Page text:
Were These John Wayne's Last Words?

Movie legend John Wayne boasted a truly impressive filmography, but more than that, his portrayals of rugged, no-nonsense characters often against the backdrop of a romanticized American West elevated the Iowa-born Marion Robert Morrison to iconic status among many of his day. With an acting career that began in 1926 and spanned more than five decades, "The Duke" cemented his place in Hollywood as America's favorite swaggering masculine archetype of the era, as The Atlantic argues. But his toughest role may have come in real life as a man facing a cancer diagnosis. 

When he was first diagnosed with lung cancer at the age of 57 in 1964, he said his "advisors" suggested he keep the news private because it would "destroy his image," per The New York Times. He quietly checked himself into the hospital for treatment, but after a successful surgery, he shared the news saying, "there's a hell of a lot of good image in John Wayne licking cancer — and that's what my doctors tell me." 

He went on to make nearly two dozen more films and TV appearances, but his final movie proved to be his most poignant. In 1976's "The Shootist," he played a grizzled gunslinger (a role he had certainly perfected over the years) who had been diagnosed with cancer. Just three years later in 1979, Wayne received another diagnosis — this time, it was stomach cancer. Six months later he was on his deathbed. According to his daughter-in-law Gretchen Wayne, during a couple of hours of lucidity in which he accepted his imminent death, he said, "It's been great" per "John Wayne: The Life and Legend."

John Wayne's death bed conversion

It was during a gall bladder surgery in January 1979 that doctors discovered a malignant tumor in John Wayne's stomach, and they removed the cancerous organ, according to The Washington Post. Still, the cancer continued to spread. In April of that year, he made his last public appearance when he was presented with an Acadamy award. He received a standing ovation and told the crowd that homage was "just about the only medicine a fellow'd ever really need. Believe me when I tell you that I'm mighty pleased that I can amble down here tonight. Oscar and I have something in common. Oscar first came to the Hollywood scene in 1928. So did I. We're both a little weather-beaten, but we're still here and plan to be around for a whole lot longer."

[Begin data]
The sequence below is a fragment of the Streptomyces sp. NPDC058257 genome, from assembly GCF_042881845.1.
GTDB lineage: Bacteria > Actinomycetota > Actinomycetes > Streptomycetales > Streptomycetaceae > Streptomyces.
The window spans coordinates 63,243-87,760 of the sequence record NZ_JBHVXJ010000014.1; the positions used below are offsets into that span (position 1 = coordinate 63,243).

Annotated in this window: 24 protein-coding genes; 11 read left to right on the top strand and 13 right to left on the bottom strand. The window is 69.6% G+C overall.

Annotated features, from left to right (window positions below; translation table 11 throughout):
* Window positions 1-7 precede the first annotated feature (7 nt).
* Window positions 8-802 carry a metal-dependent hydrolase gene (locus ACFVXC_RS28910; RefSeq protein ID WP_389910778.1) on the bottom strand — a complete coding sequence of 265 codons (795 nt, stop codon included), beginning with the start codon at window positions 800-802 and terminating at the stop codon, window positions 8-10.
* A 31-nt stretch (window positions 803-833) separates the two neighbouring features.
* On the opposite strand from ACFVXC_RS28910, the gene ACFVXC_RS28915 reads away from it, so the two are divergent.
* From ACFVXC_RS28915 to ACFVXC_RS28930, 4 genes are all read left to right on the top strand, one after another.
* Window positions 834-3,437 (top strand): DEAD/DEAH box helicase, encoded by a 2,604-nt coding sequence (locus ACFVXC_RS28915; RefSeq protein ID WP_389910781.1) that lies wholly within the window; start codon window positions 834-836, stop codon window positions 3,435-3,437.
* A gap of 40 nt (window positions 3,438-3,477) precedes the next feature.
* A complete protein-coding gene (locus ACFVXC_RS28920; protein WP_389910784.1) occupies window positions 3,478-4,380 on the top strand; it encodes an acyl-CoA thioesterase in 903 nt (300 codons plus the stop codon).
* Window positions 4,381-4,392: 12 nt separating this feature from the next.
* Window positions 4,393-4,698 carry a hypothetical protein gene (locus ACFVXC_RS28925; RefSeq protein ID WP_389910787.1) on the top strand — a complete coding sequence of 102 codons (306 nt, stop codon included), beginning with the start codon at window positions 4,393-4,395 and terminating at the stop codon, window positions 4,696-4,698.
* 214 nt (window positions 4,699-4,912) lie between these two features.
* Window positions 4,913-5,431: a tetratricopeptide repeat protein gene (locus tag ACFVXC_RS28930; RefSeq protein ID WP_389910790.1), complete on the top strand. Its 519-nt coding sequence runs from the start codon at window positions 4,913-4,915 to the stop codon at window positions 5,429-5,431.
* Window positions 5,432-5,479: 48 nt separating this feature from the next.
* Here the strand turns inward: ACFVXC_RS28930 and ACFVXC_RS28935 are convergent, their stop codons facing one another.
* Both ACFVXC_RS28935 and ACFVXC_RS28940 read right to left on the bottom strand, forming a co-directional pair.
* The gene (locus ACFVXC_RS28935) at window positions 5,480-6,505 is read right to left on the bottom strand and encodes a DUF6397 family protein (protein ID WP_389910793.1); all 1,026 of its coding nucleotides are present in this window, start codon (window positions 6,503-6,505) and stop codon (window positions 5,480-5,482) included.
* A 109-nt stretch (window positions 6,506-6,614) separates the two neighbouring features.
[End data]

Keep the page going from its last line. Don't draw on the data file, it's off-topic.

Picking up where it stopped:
Wayne died in a Los Angeles Hospital on June 11, 1979, with several family members by his side. The actor had seven children from two of his three marriages. 

Their descriptions of his last day as told to author Eyman Scott in "John Wayne: The Life and Legend" include that Wayne, who had never been a religious man, converted to Catholicism and was baptized by a priest as he lay dying. According to family accounts, Wayne's wives were Catholic, and his children were raised Catholic, so he was likely influenced by them, though Wayne had referred to himself during his life as "Presbyrgoddamnterian" according to his son Patrick Wayne. Some of Wayne's last words came during the interaction with the priest, in which he agreed to be baptized but not much else was verbalized on his part.

John Wayne's very last words

Though many might expect him to have had final words that reflected his tough and gritty persona, it seems that this wasn't the case at all. John Wayne's last days as described in Scott's biography included the previously mentioned hours in which he was in the hospital and aware of his imminent death but had made peace. Pat Stacy, Wayne's assistant turned lover and long-time companion was present. She said, "His blue eyes were shining. He showed no pain. He seemed to be enjoying every moment of those three hours." 

On June 11, his family was told he wasn't expected to last the day. He had been semi-conscious during his time in the hospital, but that morning, according to "John Wayne: The Life and Legend," who prefaces this bit of the story with "supposedly," Stacy asked him if he knew who she was. He replied, "Of course I know who you are. You're my girl. I love you," before falling into a deep sleep from which he would never wake. 

His daughter Aissa wanted to be sure that her father knew his family was with him and he was surrounded by love. She held his hand, noting that cancer hadn't ravished that part of him. His hands were "still huge and all-encompassing." Wayne's breathing became ragged, each gasp-like breath further apart than the last, until it finally stopped. He was 72 years old.